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Christopher Webster [Celluloid 05.15.13] scifi thriller

Criterion are killing me! The company recently announced their August releases which include a 4K Blu-ray release of John Frankenheimer's psychedelic tinged, sci-fi thriller Seconds. Talk about a lost classic being reborn!

If you've never seen Seconds, it's about Rock Hudson - well, Rock Hudson plays the new face of a guy who wasn't always Rock Hudson - who has a mental breakdown because of a procedure that altered his identity so he could start his life over as someone else. Speculative scifi at its best, really.

Rock Hudson is a revelation in this sinister, science-fiction-inflected dispatch from the fractured 1960s. Seconds, directed by John Frankenheimer, concerns a middle-aged businessman dissatisfied with his suburban existence, who elects to undergo a strange and elaborate procedure that will grant him a new life. Starting over in America, however, is not as easy as it sounds. This paranoiac symphony of canted camera angles (courtesy of famed cinematographer James Wong Howe), fragmented editing, and layered sound design is a remarkably risk-taking Hollywood film that ranks high on the list of its legendary director’s major achievements.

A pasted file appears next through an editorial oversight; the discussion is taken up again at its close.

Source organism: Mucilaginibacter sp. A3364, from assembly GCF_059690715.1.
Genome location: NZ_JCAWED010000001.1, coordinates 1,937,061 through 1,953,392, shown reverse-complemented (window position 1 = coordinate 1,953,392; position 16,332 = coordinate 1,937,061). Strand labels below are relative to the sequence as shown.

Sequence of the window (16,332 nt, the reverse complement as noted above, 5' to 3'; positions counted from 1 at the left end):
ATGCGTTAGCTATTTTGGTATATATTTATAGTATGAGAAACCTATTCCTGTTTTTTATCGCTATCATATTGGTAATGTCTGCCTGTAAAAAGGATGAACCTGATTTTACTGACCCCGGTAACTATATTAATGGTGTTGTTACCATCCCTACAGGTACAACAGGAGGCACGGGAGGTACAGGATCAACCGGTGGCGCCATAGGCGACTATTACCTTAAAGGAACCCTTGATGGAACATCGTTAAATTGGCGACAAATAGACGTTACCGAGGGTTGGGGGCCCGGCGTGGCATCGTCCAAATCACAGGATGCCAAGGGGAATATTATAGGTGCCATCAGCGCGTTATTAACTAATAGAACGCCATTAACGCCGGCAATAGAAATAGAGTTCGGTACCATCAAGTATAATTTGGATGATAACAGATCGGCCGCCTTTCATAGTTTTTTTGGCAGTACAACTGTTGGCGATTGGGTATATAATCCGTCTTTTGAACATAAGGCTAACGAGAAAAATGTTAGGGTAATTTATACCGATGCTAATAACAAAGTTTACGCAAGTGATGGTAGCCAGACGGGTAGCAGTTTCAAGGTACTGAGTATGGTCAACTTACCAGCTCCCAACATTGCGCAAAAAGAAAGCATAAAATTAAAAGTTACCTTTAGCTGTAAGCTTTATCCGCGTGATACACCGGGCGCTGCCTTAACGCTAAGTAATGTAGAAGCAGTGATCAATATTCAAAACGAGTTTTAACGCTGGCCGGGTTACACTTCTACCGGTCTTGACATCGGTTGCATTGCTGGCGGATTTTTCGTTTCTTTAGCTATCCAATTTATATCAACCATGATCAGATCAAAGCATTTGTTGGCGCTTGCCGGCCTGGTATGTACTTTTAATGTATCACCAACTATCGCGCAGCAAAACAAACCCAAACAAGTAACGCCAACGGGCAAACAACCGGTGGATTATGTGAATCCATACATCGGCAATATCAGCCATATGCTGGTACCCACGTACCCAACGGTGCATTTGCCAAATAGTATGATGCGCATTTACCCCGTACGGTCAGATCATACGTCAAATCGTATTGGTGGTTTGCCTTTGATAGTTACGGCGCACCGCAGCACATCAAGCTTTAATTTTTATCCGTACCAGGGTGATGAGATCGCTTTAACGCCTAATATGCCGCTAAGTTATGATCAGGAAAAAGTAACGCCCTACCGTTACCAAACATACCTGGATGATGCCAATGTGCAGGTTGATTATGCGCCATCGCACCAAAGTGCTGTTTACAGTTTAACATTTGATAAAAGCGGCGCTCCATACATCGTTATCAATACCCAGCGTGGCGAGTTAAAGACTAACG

This Edition Features:

- New 4K digital film restoration, with uncompressed monaural soundtrack on the Blu-ray edition
- Audio commentary featuring director John Frankenheimer
- Actor Alec Baldwin on Frankenheimer and Seconds
- New program on the making of Seconds, featuring interviews with Evans Frankenheimer, the director’s widow, and actor Salome Jens
- Interview with Frankenheimer from 1971
- New visual essay by film scholars R. Barton Palmer and Murray Pomerance
- An essay by critic David Sterritt

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MrSatyre (7 years ago) Reply

To clarify your opening remarks: while the Blu-ray format (essentially an empty box) is perfectly capable of storing a 4K (or even an 8K) film (probably using the new H.265 codec), Criterion is not releasing any 4K Blu-ray. There is no adopted standard for either 4K or 8K consumer media.


agentorange (7 years ago) Reply

In the features, they claim the film will be a "New 4K digital film restoration," but perhaps that print is just what they used to create their Blu-ray?

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